The brief, filed April 12 in the case of Zubik v. Burwell, said that as long as any alternative plan offering contraceptive health coverage is “truly independent” of the petitioners and their health insurance plans, then they would no longer object to the ACA’s goal of providing access to free birth control to women.
Any such an arrangement would require a separate insurance policy, a separate enrollment process, a separate insurance card and a separate payment source and be offered to employees through a separate communication, thus protecting the petitioners’ objections under the Religious Freedom Restoration Act to the contraceptive mandate, the brief said.
“We said yes to the court. There certainly are ways that people can get contraceptive coverage without using the religious organization providing health plans to do it,” Mark Rienzi, senior counsel with the Becket Fund for Religious Liberty, said during a press call April 13.
“The point of the case is not to say the government cannot get people to have contraceptives. … The claim has always been ‘I just can’t be involved. You can do whatever you want, just leave me out of it,'” he added.
“Our argument is if the government is willing to do something separate, that would be fine with us,” he told reporters.
Health insurance programs already exist in states across the country that offer separate contraceptive and abortion coverage under the ACA to meet employer concerns, Rienzi said.
Zubik v. Burwell is a consolidated case involving the Little Sisters of the Poor, Priests for Life, the Pennsylvania dioceses of Pittsburgh and Erie, the Archdiocese of Washington, and other Catholic and faith-based entities. The groups are challenging the ACA’s mandate that most religious and other employers must cover contraceptives, sterilization and abortifacients through employer-provided health insurance even if they are morally opposed to such coverage.
Briefs from the religious groups and the federal government were filed in response to a March 29 order from the eight Supreme Court justices outlining the procedures objecting religious employers must follow if they do not want to provide insurance coverage of contraceptives. It suggested that the groups could contract a third party to provide health insurance for their employees but they would need to inform the insurance company that they did not want the plan to include contraceptive coverage that they find objectionable.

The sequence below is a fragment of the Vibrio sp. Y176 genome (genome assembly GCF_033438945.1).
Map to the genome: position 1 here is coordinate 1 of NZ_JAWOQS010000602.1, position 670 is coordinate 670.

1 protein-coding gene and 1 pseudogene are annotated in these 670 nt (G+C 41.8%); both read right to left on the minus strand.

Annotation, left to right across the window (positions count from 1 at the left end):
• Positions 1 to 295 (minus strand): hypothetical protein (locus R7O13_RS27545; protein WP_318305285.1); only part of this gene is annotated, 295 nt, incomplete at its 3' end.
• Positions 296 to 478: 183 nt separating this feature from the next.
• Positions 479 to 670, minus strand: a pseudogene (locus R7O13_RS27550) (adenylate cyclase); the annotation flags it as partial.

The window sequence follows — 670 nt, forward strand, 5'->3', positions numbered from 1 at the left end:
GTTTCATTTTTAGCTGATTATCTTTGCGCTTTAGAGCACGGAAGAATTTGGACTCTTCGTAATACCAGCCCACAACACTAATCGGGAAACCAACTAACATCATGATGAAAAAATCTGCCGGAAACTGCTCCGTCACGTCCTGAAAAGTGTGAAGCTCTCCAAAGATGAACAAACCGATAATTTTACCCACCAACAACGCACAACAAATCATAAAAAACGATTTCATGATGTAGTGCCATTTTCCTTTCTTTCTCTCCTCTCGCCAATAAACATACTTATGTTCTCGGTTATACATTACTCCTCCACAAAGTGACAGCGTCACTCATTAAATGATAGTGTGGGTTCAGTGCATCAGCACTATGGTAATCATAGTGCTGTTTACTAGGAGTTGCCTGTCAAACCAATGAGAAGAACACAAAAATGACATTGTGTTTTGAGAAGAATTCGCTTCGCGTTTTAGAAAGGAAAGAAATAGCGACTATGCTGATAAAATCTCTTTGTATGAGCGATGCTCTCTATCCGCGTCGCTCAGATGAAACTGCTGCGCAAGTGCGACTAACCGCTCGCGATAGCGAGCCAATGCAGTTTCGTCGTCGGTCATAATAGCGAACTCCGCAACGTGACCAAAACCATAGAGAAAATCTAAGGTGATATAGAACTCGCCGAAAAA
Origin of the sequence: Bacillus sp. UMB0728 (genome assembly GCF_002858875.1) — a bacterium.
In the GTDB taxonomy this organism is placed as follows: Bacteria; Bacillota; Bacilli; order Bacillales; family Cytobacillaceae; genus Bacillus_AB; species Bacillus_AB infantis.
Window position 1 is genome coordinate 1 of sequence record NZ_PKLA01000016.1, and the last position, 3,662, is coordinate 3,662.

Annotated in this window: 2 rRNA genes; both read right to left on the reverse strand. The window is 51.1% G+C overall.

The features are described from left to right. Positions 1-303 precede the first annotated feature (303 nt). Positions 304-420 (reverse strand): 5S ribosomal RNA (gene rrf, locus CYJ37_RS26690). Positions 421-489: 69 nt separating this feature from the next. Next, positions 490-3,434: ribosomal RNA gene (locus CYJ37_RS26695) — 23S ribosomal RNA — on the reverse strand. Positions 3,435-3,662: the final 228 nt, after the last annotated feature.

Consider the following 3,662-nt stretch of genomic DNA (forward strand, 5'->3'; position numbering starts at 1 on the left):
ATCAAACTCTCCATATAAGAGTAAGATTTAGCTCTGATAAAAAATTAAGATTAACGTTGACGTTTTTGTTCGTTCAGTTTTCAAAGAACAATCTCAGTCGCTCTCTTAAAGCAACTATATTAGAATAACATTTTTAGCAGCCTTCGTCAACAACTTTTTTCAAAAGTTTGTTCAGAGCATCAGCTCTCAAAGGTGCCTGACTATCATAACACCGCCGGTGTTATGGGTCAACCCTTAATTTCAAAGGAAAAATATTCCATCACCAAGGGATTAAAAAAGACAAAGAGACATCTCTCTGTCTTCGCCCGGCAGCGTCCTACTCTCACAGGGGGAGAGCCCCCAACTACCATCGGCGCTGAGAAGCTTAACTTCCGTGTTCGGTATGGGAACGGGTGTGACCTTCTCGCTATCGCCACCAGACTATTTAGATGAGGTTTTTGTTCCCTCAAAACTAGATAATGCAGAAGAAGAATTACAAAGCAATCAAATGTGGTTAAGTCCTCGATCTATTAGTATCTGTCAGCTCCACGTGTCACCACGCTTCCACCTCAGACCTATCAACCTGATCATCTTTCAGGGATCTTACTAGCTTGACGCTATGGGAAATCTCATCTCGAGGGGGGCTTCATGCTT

The government’s brief argued that it wanted to keep the contraceptive mandate intact, but offered that it would go along with the court’s suggestion despite the possibility that it might not close the door on future legal challenges.
The court’s alternative, the government said, would work only in cases in which a religious employer uses an outside insurance company for health care coverage. The government also said that the religious groups had never indicated throughout years of litigation that they would accept what the justices ultimately suggested.
The brief reiterated that requiring a religious employer to send its objection to contraceptive coverage in writing is a “minimally intrusive process.”
However, it is that “work-around” of filing written paperwork with the government stating objections to such coverage that led to the lawsuits from the religious groups, which maintain that even complying with the so-called accommodation still involves them in providing coverage that violates their deeply held beliefs.
The court’s March 29 order said that insurance companies could “separately notify petitioners’ employees that the insurance company will provide cost-free contraceptive coverage, and that such coverage is not paid for by petitioners and is not provided through petitioners’ health plan.”
With the plan, the objecting religious employers would not have to submit a form to the government or their insurance companies about the coverage.
Both parties have until April 20 to file responses to the briefs. The court is expected to rule on the case near the end of its term in June.